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Comment Liberals protecting against risk of Trump winning (Score 1) 294

I note that all of the groups mentioned:

- Oscar Winners

- Sports stars

- Bill Gates

... are more likely than not to be liberals/democrats.

They aren't afraid of terrists. They are afraid that Trump might win.

And Bill Gates is of an age (same as me) to have acquired a life-long fear of the realistic possibility of global thermonuclear war. (BEFORE "War Games", during the Cuban Missile Crisis.)

If Trump wins, now you have TWO international leaders of nuclear-armed countries who are off-the-rails. Let the fun begin!

Comment So why wouldn't they not just attack Akamai now? (Score 0) 208

It was a risky move, IMO, on the part of Akamai, and sends a horrible message about their service.

Were it not that the perpetrators have now apparently been arrested, why would they not then go back and go after Akami in general, just to prove a point? In fact, why wouldn't others now go after Akamai, just to prove a point?

Perhaps it was not really a severe impact to Akamai (other than cost), and they could have withstood the attack. If somebody wants to prove that they are the King of DDOS, now what an opportunity to prove that they have the capability!

Akamai risked bringing on a bigger attack. And they risked their reputation. A smart move on the part of a competitor would be to welcome Krebs. I fully expect some smart company will do that in the coming days.

Comment Re:What's the fuss? (Score 1) 260

The fuss is that many/most of these rentals are in formally-quiet residential neighborhoods.

I just moved from a place where the neighbor across the street frequently AirBNBs. One weekend, quiet Japanese tourists. Next weekend, college kids from Arizona whooping it up and getting into fights. And ALWAYS Uber drivers honking, alcohol-serving limo-busses making a bad problem worse, etc. etc. etc.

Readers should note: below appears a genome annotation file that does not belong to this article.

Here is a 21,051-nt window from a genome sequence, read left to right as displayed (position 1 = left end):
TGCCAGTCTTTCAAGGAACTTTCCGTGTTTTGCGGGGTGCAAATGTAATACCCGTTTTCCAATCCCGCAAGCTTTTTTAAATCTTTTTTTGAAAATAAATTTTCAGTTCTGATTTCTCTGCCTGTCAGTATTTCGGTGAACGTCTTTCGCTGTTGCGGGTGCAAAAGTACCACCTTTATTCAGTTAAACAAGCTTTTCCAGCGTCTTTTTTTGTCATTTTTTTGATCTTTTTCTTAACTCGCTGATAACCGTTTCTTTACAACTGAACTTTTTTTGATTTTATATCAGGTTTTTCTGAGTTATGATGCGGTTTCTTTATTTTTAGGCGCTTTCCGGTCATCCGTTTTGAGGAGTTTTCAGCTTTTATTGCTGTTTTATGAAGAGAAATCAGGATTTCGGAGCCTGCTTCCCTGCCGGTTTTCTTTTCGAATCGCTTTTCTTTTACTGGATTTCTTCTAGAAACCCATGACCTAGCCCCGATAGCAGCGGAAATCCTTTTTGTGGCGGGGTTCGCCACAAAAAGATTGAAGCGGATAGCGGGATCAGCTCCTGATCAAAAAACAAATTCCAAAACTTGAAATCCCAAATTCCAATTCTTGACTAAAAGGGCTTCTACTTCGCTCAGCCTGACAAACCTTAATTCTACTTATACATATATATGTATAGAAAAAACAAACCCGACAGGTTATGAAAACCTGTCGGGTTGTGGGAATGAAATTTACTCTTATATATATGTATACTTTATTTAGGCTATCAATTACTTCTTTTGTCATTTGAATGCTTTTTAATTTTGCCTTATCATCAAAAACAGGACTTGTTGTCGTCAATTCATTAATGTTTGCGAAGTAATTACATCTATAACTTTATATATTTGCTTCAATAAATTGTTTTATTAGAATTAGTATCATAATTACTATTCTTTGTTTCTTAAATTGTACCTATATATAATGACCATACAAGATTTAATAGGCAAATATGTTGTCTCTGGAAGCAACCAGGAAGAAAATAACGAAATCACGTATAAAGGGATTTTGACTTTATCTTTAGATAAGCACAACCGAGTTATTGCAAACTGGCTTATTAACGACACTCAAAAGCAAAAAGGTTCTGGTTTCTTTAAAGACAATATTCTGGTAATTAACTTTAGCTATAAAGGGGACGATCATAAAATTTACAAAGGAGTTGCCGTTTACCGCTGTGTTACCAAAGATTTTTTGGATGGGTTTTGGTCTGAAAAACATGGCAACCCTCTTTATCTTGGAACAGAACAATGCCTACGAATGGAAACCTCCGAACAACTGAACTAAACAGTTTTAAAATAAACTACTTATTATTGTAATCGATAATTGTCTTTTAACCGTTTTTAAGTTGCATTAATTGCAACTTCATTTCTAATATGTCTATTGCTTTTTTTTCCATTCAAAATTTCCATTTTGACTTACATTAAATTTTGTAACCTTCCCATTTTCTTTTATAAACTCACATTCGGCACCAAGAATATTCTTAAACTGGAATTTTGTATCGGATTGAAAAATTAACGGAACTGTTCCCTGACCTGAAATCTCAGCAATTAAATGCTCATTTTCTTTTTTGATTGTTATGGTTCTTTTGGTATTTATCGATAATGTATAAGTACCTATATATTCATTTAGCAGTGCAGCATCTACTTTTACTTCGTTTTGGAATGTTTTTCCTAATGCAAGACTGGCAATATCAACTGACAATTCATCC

This is expected - to some degree, at least - in a beach area, hotel district, etc. (But the hotels, at least, have professional staff to keep things capped to whatever is acceptable for the area.)

Comment Tone-deaf (Score 3, Interesting) 43

Microsoft's tone-deafness today is astounding!

Right on the heals of a SECOND embarrassing public failure of their idiotic haywire 'bot, now they've announced how it's going to save the world and obsolete sliced-bread.

You'd think there would be somebody in the right position and with the common sense to cancel those unfortunate announcements, and quickly book some entertainment (maybe clowns... yes, chair-throwinxxxxxx er, balloon-animal-making clowns) to fill the conference slots vacated.

Did I miss something? Did Donald Trump take a position at Microsoft?

Comment Good "problem" to have (for consumers!) (Score 1) 301

The "problem" is that most iPads currently in user's hands work perfectly fine, and there is no need to replace them. Yes, iPad 1 and 2 are slow and obsolete. There's nothing wrong with the rest.

Phones are an entirely different matter. In the first world, at least, there is peer pressure to have "the latest" and actually there are some real benefits (camera improvements, radical speed improvements, larger screens, touch ID, ApplePay, etc. etc. etc.) to recent iPhone models.

I see no good reason to upgrade my iPad Air2. I'll wait for at least the next one. (I have a 1 and a 2 as well, I keep them just because I am a developer.)

Comment Re:GPS clocks? (Score 1) 291

If the guy cant receive sw radio i think GPS is not going to work either.

He didn't say that he can't receive shortwave radio.

And, in any case, that's irrelevant, since WWVB uses longwave radio.

While there are time signals transmitted over shortwave - in the U.S. by WWV and WWVH - wall clocks (at least generally) don't use shortwave signals.